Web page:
You are not permitted to download, save or email this image. Visit image gallery to purchase the image.
The Dunedin City Council is taking a ''positive'' approach to freedom camping in the area.
Self-contained campervans are welcome in the city - they can stay over in public car parks for up to two nights and even illegal campers will not feel the sharp end of the law.
Council reserves and recreation planning team leader Paulien Leijnse said freedom campers come to enjoy the scenery, the wildlife and the heritage attractions.
''It is important that we convey to them our policy for freedom camping in our city so they know where they can camp and we are working hard to ensure they can access this information easily.
''We don't go out and fine people because it is not a very positive attitude. We talk and try to convince people to move on and give them information.''
The council's attitude in Dunedin is different from that of the Queenstown Lakes District Council, which has issued thousands of instant fines for illegal camping.
Ms Leijnse said Dunedin's tourist were more likely to be nature lovers than young thrill seekers. Otago Peninsula Community Board deputy chairwoman Christine Garey said freedom campers contributed significantly to the local economy.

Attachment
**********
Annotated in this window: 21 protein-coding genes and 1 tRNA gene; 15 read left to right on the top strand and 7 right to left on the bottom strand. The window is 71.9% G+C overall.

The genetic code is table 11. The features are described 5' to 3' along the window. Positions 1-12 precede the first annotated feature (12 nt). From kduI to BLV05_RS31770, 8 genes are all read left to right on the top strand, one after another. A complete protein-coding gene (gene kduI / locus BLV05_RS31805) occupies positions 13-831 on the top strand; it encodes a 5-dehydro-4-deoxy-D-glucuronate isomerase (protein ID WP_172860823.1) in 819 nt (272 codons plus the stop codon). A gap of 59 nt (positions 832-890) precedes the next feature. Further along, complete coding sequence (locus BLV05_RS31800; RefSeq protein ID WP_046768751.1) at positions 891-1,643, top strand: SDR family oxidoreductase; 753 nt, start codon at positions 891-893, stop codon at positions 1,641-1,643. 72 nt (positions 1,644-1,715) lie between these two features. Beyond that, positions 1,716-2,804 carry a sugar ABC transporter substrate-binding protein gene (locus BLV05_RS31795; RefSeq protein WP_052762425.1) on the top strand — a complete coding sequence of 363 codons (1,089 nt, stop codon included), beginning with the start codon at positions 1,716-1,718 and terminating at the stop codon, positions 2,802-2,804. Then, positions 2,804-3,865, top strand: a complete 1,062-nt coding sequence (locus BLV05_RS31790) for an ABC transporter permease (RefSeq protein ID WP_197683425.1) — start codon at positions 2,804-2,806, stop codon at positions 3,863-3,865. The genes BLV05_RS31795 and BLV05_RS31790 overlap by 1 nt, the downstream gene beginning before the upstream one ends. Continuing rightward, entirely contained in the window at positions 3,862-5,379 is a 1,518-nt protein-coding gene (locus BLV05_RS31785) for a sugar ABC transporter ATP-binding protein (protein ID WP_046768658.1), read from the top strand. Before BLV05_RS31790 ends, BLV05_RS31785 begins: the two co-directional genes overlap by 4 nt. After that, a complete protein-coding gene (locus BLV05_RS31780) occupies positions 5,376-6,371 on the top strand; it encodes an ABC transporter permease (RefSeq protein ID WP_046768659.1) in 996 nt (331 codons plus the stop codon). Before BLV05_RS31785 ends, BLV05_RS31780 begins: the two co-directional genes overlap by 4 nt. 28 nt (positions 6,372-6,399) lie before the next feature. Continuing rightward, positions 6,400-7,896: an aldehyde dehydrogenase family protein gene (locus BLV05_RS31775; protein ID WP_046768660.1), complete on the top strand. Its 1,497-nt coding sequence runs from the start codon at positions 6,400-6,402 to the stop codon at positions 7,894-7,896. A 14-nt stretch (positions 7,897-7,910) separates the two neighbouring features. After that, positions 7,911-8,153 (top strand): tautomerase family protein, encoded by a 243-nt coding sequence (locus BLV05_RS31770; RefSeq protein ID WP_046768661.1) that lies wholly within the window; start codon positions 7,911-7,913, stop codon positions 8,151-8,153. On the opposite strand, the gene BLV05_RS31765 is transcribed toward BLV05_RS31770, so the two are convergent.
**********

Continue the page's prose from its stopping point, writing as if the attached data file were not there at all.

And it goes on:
''We need to welcome freedom campers but manage where they stay.''
Those camping in tents or vehicles without toilet facilities are only allowed to stay in private campgrounds in the Dunedin city area.
Self contained motor-homes can park for the night in council car parks for up to two nights but there must not be more than two within a 50-metre radius.
No camping is allowed at Taiaroa Head/Pukekura (including Pilots Beach) or on the city's cemeteries.
Freedom campers and visitors in campervans make up 6% of visitors to Dunedin. Campervan visitors spend on average $195 per day.
Rural Women NZ national president Liz Evans said there had been problems in the past with effluent and grey water being dumped out of campervans into country drains.
That had improved since the Freedom Camping Act came into force last summer.